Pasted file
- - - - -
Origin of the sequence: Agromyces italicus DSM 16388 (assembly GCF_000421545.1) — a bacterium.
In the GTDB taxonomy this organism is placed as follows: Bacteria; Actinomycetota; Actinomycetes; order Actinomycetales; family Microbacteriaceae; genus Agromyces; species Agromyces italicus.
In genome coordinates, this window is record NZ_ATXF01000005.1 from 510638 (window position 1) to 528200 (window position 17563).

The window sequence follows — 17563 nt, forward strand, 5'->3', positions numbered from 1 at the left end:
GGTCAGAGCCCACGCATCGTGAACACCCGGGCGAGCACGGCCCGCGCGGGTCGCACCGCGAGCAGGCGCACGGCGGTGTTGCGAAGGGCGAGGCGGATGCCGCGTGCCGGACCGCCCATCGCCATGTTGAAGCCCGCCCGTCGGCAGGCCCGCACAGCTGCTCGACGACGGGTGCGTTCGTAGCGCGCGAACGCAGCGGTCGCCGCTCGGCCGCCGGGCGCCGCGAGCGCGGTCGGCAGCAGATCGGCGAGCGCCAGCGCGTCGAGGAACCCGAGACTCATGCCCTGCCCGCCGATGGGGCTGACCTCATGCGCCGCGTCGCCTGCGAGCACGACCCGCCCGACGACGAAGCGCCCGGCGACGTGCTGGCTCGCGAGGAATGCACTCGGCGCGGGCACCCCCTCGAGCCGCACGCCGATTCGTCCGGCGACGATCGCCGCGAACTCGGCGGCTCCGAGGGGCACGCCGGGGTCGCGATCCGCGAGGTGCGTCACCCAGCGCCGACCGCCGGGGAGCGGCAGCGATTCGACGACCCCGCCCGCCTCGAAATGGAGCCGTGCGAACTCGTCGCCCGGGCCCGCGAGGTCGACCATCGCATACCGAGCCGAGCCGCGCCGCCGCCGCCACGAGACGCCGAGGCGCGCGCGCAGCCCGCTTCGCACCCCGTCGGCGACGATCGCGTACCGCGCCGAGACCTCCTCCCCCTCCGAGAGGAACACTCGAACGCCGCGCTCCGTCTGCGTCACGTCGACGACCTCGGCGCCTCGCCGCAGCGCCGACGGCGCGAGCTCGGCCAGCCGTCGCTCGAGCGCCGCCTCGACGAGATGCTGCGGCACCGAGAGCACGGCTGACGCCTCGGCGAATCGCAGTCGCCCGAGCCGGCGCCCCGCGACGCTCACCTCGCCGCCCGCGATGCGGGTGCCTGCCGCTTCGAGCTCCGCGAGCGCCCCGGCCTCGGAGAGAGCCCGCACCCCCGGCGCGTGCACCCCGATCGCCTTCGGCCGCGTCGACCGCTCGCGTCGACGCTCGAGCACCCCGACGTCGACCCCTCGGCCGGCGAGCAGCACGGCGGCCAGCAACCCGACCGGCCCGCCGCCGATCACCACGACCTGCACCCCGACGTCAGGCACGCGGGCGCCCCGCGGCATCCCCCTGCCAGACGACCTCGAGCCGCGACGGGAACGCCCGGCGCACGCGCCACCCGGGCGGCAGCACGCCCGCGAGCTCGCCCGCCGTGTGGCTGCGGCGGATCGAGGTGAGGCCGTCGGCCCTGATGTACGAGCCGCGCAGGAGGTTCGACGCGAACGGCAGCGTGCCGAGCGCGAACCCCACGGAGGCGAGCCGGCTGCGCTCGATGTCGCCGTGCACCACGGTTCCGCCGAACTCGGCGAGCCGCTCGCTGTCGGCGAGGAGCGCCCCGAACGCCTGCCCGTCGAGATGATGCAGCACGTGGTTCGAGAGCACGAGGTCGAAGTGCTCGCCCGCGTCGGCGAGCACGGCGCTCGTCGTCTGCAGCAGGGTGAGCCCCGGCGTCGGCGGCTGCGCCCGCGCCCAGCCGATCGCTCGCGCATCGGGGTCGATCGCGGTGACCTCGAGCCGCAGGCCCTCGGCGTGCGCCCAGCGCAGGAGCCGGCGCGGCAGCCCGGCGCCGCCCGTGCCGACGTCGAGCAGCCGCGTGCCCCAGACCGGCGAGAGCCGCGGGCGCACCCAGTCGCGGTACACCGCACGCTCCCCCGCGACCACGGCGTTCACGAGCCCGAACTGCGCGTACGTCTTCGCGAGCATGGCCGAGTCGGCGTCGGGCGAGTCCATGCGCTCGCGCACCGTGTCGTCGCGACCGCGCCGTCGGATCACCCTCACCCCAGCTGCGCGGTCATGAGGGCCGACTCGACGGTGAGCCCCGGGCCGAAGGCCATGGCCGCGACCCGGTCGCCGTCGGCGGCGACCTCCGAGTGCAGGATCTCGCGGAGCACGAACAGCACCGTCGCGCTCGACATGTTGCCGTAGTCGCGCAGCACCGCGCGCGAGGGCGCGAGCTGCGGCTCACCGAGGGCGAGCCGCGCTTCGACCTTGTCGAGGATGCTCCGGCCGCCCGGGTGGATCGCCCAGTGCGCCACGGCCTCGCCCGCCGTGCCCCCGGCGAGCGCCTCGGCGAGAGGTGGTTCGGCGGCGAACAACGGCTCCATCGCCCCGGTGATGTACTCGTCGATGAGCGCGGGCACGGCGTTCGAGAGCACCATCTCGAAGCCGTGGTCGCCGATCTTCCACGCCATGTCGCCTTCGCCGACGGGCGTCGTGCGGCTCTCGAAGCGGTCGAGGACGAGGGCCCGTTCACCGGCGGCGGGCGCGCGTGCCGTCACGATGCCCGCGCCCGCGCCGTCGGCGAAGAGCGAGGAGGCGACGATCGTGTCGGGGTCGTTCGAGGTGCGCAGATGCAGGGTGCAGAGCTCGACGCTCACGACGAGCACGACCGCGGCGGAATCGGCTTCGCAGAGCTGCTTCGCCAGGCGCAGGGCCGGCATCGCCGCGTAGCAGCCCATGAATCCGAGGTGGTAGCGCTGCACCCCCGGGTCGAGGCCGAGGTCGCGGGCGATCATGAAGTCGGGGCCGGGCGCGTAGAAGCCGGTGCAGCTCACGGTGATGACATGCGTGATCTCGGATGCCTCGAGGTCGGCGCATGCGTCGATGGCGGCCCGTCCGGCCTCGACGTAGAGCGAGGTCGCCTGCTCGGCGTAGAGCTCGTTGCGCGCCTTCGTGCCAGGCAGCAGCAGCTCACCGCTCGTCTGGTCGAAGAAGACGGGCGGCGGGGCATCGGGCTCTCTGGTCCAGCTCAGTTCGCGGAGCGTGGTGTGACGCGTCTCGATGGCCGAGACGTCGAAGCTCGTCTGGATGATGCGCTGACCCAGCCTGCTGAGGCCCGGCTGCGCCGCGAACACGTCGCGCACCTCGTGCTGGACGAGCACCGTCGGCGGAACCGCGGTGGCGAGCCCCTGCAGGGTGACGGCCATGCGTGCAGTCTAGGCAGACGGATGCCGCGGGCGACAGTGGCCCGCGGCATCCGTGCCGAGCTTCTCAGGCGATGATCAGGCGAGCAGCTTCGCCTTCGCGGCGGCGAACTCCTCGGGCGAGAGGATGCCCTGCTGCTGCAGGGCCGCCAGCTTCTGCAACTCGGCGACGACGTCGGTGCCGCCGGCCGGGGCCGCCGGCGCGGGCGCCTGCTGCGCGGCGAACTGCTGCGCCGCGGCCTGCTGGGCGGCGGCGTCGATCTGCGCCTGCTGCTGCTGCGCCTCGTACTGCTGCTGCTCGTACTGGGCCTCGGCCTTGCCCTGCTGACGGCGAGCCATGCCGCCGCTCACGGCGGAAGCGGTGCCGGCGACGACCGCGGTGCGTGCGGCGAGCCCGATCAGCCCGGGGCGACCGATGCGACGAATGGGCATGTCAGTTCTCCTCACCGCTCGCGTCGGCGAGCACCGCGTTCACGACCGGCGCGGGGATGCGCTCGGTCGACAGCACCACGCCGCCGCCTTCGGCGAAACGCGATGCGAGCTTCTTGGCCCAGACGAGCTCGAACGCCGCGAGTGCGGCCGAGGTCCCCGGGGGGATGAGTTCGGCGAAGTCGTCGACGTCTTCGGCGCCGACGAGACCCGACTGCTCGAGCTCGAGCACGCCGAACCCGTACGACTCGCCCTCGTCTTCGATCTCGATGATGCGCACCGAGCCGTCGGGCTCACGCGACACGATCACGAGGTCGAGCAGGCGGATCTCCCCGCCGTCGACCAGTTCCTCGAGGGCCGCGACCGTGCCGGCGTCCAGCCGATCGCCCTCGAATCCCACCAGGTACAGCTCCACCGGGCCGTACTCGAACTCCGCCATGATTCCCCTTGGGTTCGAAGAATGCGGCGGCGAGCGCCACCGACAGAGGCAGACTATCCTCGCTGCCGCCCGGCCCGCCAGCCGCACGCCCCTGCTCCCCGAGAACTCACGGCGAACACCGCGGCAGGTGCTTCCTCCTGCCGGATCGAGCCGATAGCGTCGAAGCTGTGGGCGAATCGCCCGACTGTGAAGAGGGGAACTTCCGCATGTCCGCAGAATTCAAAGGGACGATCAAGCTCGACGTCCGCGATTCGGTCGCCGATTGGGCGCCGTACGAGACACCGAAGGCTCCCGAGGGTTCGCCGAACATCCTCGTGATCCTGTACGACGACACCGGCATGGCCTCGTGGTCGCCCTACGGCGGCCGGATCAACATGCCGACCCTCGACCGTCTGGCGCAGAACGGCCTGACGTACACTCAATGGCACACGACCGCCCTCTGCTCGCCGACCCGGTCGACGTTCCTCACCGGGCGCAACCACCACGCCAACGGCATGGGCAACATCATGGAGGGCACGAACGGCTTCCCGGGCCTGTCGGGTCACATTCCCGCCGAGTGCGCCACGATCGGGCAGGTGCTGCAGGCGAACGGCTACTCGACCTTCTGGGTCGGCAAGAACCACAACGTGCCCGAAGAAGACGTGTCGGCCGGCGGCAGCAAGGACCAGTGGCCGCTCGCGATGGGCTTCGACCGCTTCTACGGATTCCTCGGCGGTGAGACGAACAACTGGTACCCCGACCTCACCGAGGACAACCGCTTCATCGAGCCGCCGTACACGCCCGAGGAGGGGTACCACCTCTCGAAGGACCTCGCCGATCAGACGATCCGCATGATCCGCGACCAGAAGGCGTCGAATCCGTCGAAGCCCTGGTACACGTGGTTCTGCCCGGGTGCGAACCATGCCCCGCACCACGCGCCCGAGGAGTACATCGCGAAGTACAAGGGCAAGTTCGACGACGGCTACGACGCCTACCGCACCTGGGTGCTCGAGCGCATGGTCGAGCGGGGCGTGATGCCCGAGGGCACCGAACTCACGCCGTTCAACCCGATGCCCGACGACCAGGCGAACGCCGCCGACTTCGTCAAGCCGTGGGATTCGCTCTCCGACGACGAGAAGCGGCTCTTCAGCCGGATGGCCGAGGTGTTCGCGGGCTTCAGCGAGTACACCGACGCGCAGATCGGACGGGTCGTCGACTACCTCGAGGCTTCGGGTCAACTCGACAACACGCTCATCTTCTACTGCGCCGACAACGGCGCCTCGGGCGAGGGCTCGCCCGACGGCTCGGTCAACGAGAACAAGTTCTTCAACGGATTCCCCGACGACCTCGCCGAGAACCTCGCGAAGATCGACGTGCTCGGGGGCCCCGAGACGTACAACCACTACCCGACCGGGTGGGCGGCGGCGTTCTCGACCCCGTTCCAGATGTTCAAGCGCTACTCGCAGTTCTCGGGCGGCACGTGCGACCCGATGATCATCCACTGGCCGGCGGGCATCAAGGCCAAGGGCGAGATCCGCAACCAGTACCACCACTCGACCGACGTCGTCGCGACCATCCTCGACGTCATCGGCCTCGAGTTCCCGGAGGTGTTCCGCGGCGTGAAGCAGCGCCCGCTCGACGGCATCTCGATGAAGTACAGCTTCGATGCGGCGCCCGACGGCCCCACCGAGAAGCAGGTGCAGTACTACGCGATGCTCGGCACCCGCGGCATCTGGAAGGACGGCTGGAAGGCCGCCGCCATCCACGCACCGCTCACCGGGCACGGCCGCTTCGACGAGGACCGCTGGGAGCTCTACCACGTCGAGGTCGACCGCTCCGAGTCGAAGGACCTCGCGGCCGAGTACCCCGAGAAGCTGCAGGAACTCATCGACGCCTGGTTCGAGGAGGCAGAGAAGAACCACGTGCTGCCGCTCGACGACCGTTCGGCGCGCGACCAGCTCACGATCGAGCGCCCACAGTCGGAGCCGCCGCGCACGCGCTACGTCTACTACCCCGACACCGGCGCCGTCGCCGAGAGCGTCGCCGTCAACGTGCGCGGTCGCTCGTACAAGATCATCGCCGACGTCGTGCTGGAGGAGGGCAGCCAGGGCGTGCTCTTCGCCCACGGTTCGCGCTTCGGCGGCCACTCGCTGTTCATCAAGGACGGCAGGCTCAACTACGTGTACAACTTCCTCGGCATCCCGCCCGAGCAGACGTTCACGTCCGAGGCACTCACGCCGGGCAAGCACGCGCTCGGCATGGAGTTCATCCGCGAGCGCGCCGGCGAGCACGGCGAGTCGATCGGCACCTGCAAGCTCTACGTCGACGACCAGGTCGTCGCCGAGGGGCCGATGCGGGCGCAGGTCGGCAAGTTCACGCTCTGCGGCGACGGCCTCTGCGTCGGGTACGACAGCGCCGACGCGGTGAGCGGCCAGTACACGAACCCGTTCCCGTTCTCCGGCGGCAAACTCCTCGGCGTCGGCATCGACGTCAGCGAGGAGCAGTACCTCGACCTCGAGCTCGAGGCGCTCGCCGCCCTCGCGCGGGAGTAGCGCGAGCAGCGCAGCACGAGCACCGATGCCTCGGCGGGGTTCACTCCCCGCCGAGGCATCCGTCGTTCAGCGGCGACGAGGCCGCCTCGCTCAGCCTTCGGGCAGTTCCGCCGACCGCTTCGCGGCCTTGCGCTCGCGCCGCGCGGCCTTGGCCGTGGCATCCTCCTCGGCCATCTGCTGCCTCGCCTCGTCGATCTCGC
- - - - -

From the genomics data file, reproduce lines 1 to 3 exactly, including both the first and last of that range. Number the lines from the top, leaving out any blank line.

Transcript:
Origin of the sequence: Agromyces italicus DSM 16388 (assembly GCF_000421545.1) — a bacterium.
In the GTDB taxonomy this organism is placed as follows: Bacteria; Actinomycetota; Actinomycetes; order Actinomycetales; family Microbacteriaceae; genus Agromyces; species Agromyces italicus.
In genome coordinates, this window is record NZ_ATXF01000005.1 from 510638 (window position 1) to 528200 (window position 17563).